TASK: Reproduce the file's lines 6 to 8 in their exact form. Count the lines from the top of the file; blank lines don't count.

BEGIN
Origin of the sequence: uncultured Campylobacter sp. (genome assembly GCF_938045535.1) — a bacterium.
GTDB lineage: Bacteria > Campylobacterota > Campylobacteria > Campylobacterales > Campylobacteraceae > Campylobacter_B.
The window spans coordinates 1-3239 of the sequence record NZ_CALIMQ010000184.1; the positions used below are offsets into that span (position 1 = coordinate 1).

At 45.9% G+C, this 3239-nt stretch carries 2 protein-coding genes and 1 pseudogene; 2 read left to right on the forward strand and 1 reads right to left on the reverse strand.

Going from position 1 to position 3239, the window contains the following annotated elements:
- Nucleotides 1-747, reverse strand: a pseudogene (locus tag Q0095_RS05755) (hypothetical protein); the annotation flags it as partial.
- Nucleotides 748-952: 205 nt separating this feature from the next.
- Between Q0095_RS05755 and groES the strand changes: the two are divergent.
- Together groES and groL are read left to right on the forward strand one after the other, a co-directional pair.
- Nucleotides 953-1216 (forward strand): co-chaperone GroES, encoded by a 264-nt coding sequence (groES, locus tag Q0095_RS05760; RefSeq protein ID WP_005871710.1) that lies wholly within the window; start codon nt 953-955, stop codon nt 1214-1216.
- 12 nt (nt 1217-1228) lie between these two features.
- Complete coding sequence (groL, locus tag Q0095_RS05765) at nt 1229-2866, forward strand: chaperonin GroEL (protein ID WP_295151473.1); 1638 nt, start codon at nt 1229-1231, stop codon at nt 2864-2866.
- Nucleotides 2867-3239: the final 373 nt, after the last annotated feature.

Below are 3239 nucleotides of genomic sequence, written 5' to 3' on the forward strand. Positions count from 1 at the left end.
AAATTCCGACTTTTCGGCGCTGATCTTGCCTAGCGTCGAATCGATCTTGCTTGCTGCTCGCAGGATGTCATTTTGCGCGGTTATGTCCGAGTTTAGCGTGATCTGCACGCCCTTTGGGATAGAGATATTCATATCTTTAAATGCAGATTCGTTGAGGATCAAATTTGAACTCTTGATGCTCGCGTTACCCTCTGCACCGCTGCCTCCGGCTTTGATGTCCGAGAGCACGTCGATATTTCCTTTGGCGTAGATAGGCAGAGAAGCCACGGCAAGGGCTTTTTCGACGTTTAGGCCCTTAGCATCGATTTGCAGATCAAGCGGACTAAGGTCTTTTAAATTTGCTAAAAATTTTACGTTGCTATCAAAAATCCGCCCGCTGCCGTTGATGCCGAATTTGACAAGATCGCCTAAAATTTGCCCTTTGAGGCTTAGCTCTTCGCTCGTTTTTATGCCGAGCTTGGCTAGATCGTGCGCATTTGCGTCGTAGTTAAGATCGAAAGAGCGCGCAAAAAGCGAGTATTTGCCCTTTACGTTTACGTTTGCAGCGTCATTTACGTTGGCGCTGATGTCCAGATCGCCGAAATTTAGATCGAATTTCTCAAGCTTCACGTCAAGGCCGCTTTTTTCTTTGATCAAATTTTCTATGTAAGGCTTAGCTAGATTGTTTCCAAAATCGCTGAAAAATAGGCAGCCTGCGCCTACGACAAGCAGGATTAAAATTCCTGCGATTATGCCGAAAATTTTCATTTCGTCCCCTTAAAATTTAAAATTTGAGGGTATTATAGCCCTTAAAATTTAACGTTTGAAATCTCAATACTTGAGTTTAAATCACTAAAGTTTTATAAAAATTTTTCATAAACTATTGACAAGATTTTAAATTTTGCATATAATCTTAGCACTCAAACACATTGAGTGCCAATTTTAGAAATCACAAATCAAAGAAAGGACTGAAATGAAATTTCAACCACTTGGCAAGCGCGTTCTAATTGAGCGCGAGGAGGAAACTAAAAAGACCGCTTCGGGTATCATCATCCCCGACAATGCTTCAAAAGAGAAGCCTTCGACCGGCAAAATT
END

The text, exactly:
- Nucleotides 1-747, reverse strand: a pseudogene (locus tag Q0095_RS05755) (hypothetical protein); the annotation flags it as partial.
- Nucleotides 748-952: 205 nt separating this feature from the next.
- Between Q0095_RS05755 and groES the strand changes: the two are divergent.